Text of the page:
Johnson: ‘I haven’t lied’ about lockdown parties

A combative Boris Johnson is fighting for his political career, with the former British prime minister saying “hand on heart” at a hearing with MPs that he had not lied to parliament about Covid lockdown partying.

Parliament’s Privileges Committee is investigating whether Johnson, who was evicted from Downing Street last September, deliberately or recklessly misled the House of Commons in a series of statements, saying no rules were broken at the meetings.

If the committee finds Johnson deliberately misled lawmakers, he could be suspended. Any suspension longer than 10 days could trigger elections to remove him from his parliamentary seat and end his political career.

The former Conservative Party leader, who was considering a bold bid for a second term as prime minister last year, launched a lengthy defense at the hearing on Wednesday, saying statements he had made in parliament had been made in good faith.

“I’m here to tell you, hand on heart, that I have not lied to the House,” said Johnson, accusing the committee of bias.

“When those statements were made, they were made in good faith and based on what I honestly knew and believed at the time.”

The so-called partygate scandal contributed to Johnson’s eventual downfall, following months of reports that he, along with other senior government figures, had attended alcohol-fuelled Downing Street rallies in 2020 and 2021, when much of the rest of Britain was forced to stay at home.

Johnson was fined by police for attending an event to celebrate his birthday on Downing Street in June 2020, making him the first prime minister to break the law while in office. Some 126 fines were handed out during the meetings.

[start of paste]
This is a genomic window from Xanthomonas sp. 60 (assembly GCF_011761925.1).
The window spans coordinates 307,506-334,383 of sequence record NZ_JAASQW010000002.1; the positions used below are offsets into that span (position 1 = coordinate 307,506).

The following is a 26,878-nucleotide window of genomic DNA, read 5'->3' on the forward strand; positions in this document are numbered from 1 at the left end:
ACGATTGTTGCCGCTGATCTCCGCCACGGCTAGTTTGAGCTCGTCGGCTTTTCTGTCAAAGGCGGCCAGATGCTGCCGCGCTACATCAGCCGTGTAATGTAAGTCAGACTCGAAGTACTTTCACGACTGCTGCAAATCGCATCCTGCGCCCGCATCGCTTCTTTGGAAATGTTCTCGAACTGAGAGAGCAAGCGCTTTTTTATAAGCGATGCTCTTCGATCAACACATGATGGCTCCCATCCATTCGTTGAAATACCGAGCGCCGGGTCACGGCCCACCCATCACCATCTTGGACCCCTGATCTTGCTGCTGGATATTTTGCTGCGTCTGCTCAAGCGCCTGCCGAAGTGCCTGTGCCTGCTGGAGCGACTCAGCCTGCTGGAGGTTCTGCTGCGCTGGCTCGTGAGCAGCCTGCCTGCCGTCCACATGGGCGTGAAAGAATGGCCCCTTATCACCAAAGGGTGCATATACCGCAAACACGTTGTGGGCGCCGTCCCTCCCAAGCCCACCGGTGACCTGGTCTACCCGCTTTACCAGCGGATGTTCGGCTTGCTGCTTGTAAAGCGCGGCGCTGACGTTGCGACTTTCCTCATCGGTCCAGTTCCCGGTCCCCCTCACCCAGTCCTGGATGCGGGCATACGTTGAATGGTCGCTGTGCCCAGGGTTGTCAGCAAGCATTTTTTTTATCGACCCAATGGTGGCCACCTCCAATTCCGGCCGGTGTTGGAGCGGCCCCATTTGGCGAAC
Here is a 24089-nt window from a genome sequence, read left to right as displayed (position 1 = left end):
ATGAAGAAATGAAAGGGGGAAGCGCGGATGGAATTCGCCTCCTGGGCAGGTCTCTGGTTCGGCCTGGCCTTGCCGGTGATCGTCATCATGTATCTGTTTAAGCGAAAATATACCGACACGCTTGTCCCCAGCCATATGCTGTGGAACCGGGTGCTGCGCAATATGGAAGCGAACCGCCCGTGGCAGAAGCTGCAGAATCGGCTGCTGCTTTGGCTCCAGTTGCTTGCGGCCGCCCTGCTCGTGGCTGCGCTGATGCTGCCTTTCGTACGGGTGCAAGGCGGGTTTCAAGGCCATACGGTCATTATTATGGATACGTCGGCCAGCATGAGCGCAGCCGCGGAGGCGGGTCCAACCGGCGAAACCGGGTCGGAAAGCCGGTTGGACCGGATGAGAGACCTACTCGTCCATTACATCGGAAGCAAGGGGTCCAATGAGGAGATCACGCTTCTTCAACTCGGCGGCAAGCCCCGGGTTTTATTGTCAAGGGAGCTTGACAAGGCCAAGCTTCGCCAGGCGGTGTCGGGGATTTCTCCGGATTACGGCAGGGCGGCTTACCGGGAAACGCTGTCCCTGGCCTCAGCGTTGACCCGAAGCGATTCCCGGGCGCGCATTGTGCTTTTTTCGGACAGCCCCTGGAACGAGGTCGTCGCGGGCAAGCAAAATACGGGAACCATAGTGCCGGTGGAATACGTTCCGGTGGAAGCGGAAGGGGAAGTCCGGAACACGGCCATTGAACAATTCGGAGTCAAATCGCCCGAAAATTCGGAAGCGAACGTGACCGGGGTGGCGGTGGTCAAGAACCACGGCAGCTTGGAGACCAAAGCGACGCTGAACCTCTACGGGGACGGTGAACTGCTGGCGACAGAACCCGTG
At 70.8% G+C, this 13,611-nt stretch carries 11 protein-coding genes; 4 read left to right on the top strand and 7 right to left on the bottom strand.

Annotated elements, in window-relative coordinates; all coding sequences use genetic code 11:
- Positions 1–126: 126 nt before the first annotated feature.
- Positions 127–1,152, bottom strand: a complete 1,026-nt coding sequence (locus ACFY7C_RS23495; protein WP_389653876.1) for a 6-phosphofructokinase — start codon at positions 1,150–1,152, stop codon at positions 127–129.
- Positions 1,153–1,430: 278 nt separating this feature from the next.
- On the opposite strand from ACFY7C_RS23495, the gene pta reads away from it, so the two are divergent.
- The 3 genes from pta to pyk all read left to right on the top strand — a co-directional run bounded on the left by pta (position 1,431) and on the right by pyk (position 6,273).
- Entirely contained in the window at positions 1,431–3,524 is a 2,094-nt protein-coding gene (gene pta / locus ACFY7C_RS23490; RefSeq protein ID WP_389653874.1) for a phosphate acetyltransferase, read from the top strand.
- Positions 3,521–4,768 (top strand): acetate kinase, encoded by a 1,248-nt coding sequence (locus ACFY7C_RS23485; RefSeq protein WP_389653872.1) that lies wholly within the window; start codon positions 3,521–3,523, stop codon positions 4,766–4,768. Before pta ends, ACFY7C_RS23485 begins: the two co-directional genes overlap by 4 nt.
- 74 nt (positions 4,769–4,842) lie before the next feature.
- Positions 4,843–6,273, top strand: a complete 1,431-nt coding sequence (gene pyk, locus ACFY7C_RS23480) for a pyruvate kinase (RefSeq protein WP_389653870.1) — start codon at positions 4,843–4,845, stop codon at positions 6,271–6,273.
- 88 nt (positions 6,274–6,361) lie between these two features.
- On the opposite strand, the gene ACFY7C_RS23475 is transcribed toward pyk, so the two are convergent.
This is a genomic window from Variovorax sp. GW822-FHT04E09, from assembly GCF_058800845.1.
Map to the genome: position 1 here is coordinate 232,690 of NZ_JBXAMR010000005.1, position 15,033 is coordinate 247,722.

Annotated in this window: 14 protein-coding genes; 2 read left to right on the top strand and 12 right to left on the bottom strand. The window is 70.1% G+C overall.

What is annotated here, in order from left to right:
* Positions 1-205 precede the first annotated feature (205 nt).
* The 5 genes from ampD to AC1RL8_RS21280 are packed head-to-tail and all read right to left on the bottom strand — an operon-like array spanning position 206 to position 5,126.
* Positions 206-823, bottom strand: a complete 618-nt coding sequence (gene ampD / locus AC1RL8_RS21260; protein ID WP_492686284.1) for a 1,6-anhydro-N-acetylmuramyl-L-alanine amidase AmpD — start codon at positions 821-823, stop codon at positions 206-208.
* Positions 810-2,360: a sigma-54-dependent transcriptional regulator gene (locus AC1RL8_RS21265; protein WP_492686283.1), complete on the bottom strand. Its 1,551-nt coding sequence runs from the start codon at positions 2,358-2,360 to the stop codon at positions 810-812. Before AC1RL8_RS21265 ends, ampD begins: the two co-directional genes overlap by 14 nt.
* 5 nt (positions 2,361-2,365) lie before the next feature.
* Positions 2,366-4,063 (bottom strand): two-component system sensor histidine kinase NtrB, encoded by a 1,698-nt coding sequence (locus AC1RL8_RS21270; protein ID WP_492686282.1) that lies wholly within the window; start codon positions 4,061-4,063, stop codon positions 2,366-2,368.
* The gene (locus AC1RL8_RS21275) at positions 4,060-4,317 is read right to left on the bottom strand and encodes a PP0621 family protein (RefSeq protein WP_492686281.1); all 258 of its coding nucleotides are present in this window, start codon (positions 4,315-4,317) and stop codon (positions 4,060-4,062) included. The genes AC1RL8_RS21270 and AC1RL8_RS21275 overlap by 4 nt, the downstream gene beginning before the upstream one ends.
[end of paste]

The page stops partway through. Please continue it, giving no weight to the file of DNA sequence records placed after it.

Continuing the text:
The outrage and repeated allegations of lying about the parties and allegations that a Conservative MP had groped two men while drunk eventually led to the resignation of most of his top team of ministers, including the current leader, Rishi Sunak, who was one of those fined .


Harriet Harman, the committee’s chairman, said it would consider the evidence Johnson had provided and could gather more evidence in due course. She is expected to report her findings later in the year.

She stressed the importance of ministers telling the truth and said this goes to the heart of how the British parliamentary system functions.

At the start of the hearing, Johnson had to swear an oath to tell the truth on a Bible before giving his testimony.

He said the inquiry had found no evidence that he had deliberately misled parliament and said he had been banned by the committee from publishing a “large number of extracts” on which he relied in his defence.

When asked about events in May, November and December 2020, when he was pictured talking to drunk colleagues, Johnson said some meetings were “essential” to the government’s functioning. He said his presence at events was necessary to thank the staff for their hard work.

“People who say we were partying in lockdown just don’t know what they’re talking about,” he said angrily.

He said he was “appalled” that he was fined and was “surprised” at the number of other fines imposed.

“I think what actually happened was some nights events just went on too long and I can’t apologize enough for that,” he said.

Britain had one of the highest coronavirus death tolls in the world with more than 175,000 dead by the time Johnson said he would step down as prime minister.

The Covid-19 Bereaved Families for Justice UK campaign group said Wednesday marked “a new low” for Johnson, saying it was “painful to watch him play his usual tricks of distraction, self-pity and blaming everyone but himself”.

Johnson accepted that he had inadvertently misled parliament, but had believed what he had said when he spoke.

“I didn’t think those events were a problem. No one had brought them up to me before as things I should be concerned about,” Johnson said.

“Call me stupid or ignorant, but they didn’t strike me as breaking the rules.”